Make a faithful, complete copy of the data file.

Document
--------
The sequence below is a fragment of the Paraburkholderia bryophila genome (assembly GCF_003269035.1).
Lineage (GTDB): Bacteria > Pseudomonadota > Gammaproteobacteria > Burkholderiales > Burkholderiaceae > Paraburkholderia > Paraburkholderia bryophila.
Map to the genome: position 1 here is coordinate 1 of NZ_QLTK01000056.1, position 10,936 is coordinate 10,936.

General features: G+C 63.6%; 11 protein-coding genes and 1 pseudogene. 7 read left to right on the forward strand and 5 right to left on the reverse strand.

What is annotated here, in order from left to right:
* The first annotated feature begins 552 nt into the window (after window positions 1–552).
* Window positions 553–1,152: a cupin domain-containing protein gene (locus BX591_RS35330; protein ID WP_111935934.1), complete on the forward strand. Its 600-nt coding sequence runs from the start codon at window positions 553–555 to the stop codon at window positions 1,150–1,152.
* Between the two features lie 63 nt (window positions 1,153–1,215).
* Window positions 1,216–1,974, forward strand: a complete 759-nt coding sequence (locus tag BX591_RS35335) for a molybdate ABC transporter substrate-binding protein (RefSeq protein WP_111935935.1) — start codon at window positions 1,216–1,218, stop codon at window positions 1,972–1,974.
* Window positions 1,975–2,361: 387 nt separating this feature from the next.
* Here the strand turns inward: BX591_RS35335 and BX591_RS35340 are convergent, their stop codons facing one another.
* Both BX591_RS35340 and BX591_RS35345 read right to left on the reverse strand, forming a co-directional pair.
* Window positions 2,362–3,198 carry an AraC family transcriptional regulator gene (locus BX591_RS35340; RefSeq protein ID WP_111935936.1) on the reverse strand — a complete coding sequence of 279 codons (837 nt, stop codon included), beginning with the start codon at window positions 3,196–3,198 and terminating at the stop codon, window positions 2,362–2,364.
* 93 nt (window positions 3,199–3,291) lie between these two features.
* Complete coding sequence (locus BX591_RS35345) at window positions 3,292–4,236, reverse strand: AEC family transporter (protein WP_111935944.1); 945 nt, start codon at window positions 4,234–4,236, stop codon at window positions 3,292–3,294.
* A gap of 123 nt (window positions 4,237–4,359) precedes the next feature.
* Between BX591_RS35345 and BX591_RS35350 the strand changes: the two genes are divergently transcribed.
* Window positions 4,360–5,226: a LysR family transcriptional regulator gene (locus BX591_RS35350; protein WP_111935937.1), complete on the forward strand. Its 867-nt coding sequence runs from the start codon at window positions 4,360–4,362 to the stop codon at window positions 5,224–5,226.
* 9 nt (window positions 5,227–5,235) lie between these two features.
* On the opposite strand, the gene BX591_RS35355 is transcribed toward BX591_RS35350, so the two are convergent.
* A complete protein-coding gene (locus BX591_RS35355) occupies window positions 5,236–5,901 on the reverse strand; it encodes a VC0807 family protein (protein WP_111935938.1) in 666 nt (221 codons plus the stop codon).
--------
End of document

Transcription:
The sequence below is a fragment of the Paraburkholderia bryophila genome (assembly GCF_003269035.1).
Lineage (GTDB): Bacteria > Pseudomonadota > Gammaproteobacteria > Burkholderiales > Burkholderiaceae > Paraburkholderia > Paraburkholderia bryophila.
Map to the genome: position 1 here is coordinate 1 of NZ_QLTK01000056.1, position 10,936 is coordinate 10,936.

General features: G+C 63.6%; 11 protein-coding genes and 1 pseudogene. 7 read left to right on the forward strand and 5 right to left on the reverse strand.

What is annotated here, in order from left to right:
* The first annotated feature begins 552 nt into the window (after window positions 1–552).
* Window positions 553–1,152: a cupin domain-containing protein gene (locus BX591_RS35330; protein ID WP_111935934.1), complete on the forward strand. Its 600-nt coding sequence runs from the start codon at window positions 553–555 to the stop codon at window positions 1,150–1,152.
* Between the two features lie 63 nt (window positions 1,153–1,215).
* Window positions 1,216–1,974, forward strand: a complete 759-nt coding sequence (locus tag BX591_RS35335) for a molybdate ABC transporter substrate-binding protein (RefSeq protein WP_111935935.1) — start codon at window positions 1,216–1,218, stop codon at window positions 1,972–1,974.
* Window positions 1,975–2,361: 387 nt separating this feature from the next.
* Here the strand turns inward: BX591_RS35335 and BX591_RS35340 are convergent, their stop codons facing one another.
* Both BX591_RS35340 and BX591_RS35345 read right to left on the reverse strand, forming a co-directional pair.
* Window positions 2,362–3,198 carry an AraC family transcriptional regulator gene (locus BX591_RS35340; RefSeq protein ID WP_111935936.1) on the reverse strand — a complete coding sequence of 279 codons (837 nt, stop codon included), beginning with the start codon at window positions 3,196–3,198 and terminating at the stop codon, window positions 2,362–2,364.
* 93 nt (window positions 3,199–3,291) lie between these two features.
* Complete coding sequence (locus BX591_RS35345) at window positions 3,292–4,236, reverse strand: AEC family transporter (protein WP_111935944.1); 945 nt, start codon at window positions 4,234–4,236, stop codon at window positions 3,292–3,294.
* A gap of 123 nt (window positions 4,237–4,359) precedes the next feature.
* Between BX591_RS35345 and BX591_RS35350 the strand changes: the two genes are divergently transcribed.
* Window positions 4,360–5,226: a LysR family transcriptional regulator gene (locus BX591_RS35350; protein WP_111935937.1), complete on the forward strand. Its 867-nt coding sequence runs from the start codon at window positions 4,360–4,362 to the stop codon at window positions 5,224–5,226.
* 9 nt (window positions 5,227–5,235) lie between these two features.
* On the opposite strand, the gene BX591_RS35355 is transcribed toward BX591_RS35350, so the two are convergent.
* A complete protein-coding gene (locus BX591_RS35355) occupies window positions 5,236–5,901 on the reverse strand; it encodes a VC0807 family protein (protein WP_111935938.1) in 666 nt (221 codons plus the stop codon).